to get online is intermittent. So stay tuned…

Pumpkin Festival in Damariscotta, Maine


We spent last weekend in Maine, so I could sell books at Sherman’s book store during the Pumpkin Festival. Ten thousand people there the first day, and I sold two cartons of books, maybe 50 or 60 in all. A great selling day!

Not to mention the carved pumpkins. Here are a few of my favorites!

And of course, we ate lobster: lobster rolls, twin whole lobsters, lobster nachos, lobster ravioli, you name it. The last night I had fish!

And lastly, great leaf color!

Book Review: Finders Not Keepers by D.E. Haggerty (@dehaggerty) #RBRT #cozy mystery #school librarian


D.E. Haggerty is a true cozy mystery writer. I can say this having previously reviewed a book from the Gray Haired Ladies Detective series. She is also a prolific author of sixteen books on Amazon, so she has a good thing going!

Great cover, yes?

The story: Terri, a divorced school librarian, is cleaning her ex-husband’s belongings out the attic of her home when she discovers an exquisite and obviously very expensive diamond pendant necklace. She wants to return it to its owner, but the previous inhabitant of the house was brutally murdered, and the murder is unsolved. The victim’s parents want nothing to do with the necklace and want her greedy brothers kept in the dark about it.

Terri resolves to find a charity to which she could donate the necklace and inadvertently puts herself in danger when she volunteers at the local women’s domestic abuse shelter, where the victim also volunteered. Enough strange things happen for Terri to want to solve the murder. Helping her in her investigation is her brash, loud and impulsive best friend Melanie and a way-too-handsome next door neighbor, Ryan, who happens to be a PI and who has been interested in Terri from afar for some time.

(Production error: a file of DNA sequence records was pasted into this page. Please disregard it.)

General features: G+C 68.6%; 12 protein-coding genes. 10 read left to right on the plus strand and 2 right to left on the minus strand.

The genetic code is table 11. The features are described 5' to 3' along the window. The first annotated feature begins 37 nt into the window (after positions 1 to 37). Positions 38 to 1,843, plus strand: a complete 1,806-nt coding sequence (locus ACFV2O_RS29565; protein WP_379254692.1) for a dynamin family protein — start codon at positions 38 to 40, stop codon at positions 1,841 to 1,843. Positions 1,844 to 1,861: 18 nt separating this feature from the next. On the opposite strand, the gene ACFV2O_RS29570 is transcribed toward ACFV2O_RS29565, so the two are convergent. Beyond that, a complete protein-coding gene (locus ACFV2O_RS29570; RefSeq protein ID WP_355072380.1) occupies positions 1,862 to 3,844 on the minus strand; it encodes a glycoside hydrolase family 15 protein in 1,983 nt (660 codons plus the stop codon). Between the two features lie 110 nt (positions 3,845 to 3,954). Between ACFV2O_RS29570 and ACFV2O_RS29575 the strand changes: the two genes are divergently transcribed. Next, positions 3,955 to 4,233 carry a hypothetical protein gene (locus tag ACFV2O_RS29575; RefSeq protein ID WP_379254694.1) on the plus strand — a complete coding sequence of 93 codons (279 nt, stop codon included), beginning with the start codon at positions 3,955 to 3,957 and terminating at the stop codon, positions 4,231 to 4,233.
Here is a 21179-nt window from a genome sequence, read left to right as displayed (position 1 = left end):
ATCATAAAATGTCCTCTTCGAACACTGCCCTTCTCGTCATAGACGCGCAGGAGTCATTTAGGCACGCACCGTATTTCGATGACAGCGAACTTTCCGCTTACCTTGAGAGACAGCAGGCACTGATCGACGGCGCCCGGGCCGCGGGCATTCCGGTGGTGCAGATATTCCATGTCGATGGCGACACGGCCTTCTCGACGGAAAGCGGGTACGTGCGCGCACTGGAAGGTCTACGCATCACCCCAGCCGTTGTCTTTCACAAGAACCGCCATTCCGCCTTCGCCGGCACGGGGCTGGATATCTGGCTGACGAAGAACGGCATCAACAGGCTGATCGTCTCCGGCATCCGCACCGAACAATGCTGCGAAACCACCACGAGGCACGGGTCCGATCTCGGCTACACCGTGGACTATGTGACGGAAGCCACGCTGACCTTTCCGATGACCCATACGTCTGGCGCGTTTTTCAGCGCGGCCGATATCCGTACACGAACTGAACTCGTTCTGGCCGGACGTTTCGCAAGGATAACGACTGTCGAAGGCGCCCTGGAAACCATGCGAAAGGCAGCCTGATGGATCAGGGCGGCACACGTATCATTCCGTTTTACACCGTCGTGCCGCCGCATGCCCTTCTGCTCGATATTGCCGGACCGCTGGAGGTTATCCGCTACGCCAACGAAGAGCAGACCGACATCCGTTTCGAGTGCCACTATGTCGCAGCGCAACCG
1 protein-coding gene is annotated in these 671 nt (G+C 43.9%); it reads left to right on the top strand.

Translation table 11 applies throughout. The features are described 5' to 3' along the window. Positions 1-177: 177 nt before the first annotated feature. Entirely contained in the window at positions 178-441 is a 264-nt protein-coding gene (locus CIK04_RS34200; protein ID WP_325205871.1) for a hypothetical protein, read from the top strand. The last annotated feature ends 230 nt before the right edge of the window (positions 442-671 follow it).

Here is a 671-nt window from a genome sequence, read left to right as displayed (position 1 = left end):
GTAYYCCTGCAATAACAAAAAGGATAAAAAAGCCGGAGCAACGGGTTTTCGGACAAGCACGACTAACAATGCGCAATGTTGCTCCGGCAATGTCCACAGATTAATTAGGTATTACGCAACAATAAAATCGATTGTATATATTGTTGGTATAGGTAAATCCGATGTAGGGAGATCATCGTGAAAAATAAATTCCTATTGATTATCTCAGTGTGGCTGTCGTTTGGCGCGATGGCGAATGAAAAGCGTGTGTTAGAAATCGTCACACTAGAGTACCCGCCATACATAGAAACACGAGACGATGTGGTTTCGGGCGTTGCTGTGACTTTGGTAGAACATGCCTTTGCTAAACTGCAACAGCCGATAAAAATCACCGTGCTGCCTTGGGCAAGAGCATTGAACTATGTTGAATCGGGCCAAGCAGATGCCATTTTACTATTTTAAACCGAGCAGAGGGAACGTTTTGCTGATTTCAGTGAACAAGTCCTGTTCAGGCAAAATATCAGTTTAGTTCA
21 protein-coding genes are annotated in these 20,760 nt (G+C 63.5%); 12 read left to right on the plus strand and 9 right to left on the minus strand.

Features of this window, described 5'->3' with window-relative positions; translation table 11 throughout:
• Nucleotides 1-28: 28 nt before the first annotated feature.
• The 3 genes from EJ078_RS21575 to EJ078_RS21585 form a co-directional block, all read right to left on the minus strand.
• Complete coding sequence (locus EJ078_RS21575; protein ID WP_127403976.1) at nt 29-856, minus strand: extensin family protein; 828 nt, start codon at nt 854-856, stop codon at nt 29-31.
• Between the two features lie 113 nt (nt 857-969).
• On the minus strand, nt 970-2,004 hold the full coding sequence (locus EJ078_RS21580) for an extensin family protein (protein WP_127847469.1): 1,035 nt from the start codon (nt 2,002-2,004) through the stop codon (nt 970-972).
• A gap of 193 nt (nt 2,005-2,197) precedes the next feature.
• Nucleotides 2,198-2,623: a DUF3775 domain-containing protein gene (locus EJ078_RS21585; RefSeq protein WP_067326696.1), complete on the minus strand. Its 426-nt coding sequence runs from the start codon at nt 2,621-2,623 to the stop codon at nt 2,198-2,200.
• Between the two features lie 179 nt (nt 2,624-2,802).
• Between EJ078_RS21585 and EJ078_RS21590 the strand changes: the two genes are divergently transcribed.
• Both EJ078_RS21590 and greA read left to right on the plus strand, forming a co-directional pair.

The book had enough twists and turns, plus some low down and nasty characters, to keep me entertained and turning the pages. There are some humorous moments, many involving Melanie, who is the yin to Terri’s yang. Readers who enjoy romance will like the relationship which quickly develops between Terri and Ryan, who is determined to protect her. I particularly like the fact that Terri is a school librarian and has to handle frisky teenagers as well as the investigation.

A couple of things puzzled/annoyed me. Upon learning of the necklace’s value, why didn’t Terri immediately rent a safe deposit box, instead of keeping it in her sock drawer? She’s smart, so this would have been a natural action for her. Ryan is an overbearing, alpha male – I wanted to slap him from time to time. The romance heated up way to quickly to my mind (but then, I’m old) and his often calling Terri ‘baby’ seemed a bit anachronistic.

Nevertheless, this is a good addition to the author’s collection of cozies, and there will be lots of followers out there who will find it a fun read that keeps you guessing!

About the author (from Amazon):

Dena (aka D.E.) grew up reading everything she could get her grubby hands on from her mom’s Harlequin romances to Nancy Drew to Little Women. When she wasn’t flipping pages in a library book, she was penning horrendous poems, writing songs no one should ever sing, or drafting stories, which she is very thankful have been destroyed. College and a stint in the U.S. Army came along and robbed her of any free time to write or read. After surviving the army experience, she went back to school and got her law degree. She jumped ship and joined the hubby in the Netherlands before the graduation ceremony could even begin. A few years into her legal career, she was exhausted, fed up, and just plain done. She quit her job and sat down to write a manuscript, which she promptly hid in the attic after returning to the law. But being a lawyer really wasn’t her thing, so she quit (again!) and went off to Germany to start a B&B. Turns out being a B&B owner wasn’t her thing either. She polished off that manuscript languishing in the attic before following the husband to Istanbul where she decided to give the whole writer-thing a go. But ten years was too many to stay away from her adopted home. She packed up again and moved back to the Netherlands (The Hague to be exact) where she’s currently working on her next book. She hopes she’ll always be writing books.